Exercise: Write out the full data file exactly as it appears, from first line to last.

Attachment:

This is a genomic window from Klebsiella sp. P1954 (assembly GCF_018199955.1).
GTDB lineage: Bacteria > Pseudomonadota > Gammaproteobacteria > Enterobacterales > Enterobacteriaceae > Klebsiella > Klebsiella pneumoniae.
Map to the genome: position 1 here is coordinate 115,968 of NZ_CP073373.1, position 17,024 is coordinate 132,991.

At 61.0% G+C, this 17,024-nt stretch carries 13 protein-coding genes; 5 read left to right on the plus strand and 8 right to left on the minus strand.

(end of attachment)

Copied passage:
This is a genomic window from Klebsiella sp. P1954 (assembly GCF_018199955.1).
GTDB lineage: Bacteria > Pseudomonadota > Gammaproteobacteria > Enterobacterales > Enterobacteriaceae > Klebsiella > Klebsiella pneumoniae.
Map to the genome: position 1 here is coordinate 115,968 of NZ_CP073373.1, position 17,024 is coordinate 132,991.

At 61.0% G+C, this 17,024-nt stretch carries 13 protein-coding genes; 5 read left to right on the plus strand and 8 right to left on the minus strand.